Housing groups ask Prince George’s officials to help distressed homeowners

A coalition of 15 local housing advocacy groups Monday called on Prince George’s County officials to step up efforts to help distressed homeowners in response to a recent surge foreclosures there.

Despite widespread signs of a recovering housing market, foreclosures in Maryland are on the rise again. Banks are beginning to work through a backlog of foreclosures created by a moratorium in 2010 stemming from massive paperwork irregularities and subsequent negotiations for a nationwide settlement between mortgage servicers and state attorneys general.

In a letter to officials in Prince George’s county, one of the hardest hit by foreclosures in the Washington metro area, housing advocates said the county needs to do more to help homeowners beyond counseling and code enforcement on abandoned foreclosed homes.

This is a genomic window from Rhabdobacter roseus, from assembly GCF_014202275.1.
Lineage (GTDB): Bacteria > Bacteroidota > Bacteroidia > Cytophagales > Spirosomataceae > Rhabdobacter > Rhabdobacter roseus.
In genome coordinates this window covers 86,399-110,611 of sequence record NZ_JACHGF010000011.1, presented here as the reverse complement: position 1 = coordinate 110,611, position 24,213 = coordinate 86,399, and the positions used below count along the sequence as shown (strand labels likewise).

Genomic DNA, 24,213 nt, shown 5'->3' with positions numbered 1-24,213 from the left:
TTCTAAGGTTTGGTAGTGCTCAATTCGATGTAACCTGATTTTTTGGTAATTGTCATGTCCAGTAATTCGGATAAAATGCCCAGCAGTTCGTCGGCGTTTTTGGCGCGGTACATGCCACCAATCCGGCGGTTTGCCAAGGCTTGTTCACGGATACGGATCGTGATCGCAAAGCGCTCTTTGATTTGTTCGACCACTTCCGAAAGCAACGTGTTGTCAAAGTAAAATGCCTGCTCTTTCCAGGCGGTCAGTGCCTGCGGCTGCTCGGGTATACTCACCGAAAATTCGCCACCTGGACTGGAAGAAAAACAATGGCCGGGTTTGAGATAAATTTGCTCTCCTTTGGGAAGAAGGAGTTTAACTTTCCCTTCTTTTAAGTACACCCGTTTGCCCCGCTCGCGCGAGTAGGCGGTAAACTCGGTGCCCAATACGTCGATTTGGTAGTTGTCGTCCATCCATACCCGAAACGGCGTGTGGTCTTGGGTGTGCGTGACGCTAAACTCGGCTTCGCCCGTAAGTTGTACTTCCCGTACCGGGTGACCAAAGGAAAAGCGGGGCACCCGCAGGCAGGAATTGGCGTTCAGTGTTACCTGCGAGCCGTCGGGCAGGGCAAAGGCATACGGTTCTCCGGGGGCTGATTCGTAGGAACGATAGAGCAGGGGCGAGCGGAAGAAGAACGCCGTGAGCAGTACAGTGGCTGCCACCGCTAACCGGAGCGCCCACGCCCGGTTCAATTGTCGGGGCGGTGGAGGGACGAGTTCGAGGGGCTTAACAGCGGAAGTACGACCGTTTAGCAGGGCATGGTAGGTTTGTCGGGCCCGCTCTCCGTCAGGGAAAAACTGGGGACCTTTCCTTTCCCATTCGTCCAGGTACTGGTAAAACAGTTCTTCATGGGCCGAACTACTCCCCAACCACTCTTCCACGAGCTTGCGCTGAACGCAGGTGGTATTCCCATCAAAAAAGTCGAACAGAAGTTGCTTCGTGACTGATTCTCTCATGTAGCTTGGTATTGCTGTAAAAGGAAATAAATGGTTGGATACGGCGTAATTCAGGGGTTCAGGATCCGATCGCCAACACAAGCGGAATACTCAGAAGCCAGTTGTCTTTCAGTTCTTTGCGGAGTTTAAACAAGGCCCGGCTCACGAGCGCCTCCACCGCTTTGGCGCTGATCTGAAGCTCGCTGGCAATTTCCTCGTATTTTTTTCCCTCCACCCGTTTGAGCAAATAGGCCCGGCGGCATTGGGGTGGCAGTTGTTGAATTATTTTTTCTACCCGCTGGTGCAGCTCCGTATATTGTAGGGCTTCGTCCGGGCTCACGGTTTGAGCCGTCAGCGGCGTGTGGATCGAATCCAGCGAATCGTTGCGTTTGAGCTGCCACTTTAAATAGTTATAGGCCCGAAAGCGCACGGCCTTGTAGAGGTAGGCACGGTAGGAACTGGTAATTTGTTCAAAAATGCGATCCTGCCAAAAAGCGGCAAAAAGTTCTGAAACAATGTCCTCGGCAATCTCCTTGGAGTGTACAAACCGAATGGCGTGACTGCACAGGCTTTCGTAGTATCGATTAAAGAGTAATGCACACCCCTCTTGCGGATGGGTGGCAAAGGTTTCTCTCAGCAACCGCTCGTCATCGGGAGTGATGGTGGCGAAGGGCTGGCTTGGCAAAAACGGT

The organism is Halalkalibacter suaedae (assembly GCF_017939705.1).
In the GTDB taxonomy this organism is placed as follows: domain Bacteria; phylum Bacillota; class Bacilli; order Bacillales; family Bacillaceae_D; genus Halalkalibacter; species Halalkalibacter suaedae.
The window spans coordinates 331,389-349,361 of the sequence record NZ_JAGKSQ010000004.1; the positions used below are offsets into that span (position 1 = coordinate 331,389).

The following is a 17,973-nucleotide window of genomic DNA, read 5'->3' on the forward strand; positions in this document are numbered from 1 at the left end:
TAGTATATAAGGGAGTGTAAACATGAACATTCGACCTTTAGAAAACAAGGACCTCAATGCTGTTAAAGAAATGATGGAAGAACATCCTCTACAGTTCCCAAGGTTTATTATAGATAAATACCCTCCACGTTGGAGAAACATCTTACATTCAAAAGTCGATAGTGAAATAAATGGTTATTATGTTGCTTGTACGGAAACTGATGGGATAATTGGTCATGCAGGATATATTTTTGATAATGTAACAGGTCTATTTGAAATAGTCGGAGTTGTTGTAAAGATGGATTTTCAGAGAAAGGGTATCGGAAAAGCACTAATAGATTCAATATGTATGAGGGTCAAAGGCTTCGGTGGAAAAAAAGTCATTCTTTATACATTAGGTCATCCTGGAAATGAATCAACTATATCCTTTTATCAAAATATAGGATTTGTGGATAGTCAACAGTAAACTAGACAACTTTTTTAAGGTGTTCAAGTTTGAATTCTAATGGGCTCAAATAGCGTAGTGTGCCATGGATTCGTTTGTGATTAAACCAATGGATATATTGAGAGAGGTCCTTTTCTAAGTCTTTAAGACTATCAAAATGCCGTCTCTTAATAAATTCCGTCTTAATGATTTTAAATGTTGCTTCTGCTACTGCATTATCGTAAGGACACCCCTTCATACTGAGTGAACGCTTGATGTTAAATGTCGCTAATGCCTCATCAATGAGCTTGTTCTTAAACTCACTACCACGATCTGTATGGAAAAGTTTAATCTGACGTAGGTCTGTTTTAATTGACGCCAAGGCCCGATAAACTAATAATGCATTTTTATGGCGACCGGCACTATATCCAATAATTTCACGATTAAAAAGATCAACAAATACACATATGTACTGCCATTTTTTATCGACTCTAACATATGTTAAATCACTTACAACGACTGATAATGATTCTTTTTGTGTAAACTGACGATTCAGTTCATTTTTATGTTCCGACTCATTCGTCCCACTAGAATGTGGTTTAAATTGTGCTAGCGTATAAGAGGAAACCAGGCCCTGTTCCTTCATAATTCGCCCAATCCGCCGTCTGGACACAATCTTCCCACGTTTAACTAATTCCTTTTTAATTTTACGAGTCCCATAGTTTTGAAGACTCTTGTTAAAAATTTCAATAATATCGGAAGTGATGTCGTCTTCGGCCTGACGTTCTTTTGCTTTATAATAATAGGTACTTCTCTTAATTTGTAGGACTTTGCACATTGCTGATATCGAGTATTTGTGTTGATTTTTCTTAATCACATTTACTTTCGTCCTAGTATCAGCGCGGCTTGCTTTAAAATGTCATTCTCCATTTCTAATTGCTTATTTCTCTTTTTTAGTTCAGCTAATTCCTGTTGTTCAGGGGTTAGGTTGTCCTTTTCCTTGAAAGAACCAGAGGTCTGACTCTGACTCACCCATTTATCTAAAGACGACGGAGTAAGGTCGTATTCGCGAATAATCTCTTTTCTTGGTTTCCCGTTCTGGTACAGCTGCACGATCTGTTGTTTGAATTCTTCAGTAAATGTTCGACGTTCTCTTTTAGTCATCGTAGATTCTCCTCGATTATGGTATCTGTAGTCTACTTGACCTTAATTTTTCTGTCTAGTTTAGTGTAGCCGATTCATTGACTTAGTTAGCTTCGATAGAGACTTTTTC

The coalition suggested adopting programs created in cities such as Boston that buy homes facing foreclosure through short sales or after they have been foreclosed on, then sell them back to the homeowners at current market rates with new, non subprime loans, thereby reducing their principal balance.

In the first quarter of 2013, Prince George’s County had 1,422 foreclosures, up 26 percent compared with a year earlier.

Annys Shin has been a staff writer at the Washington Post since 2004.

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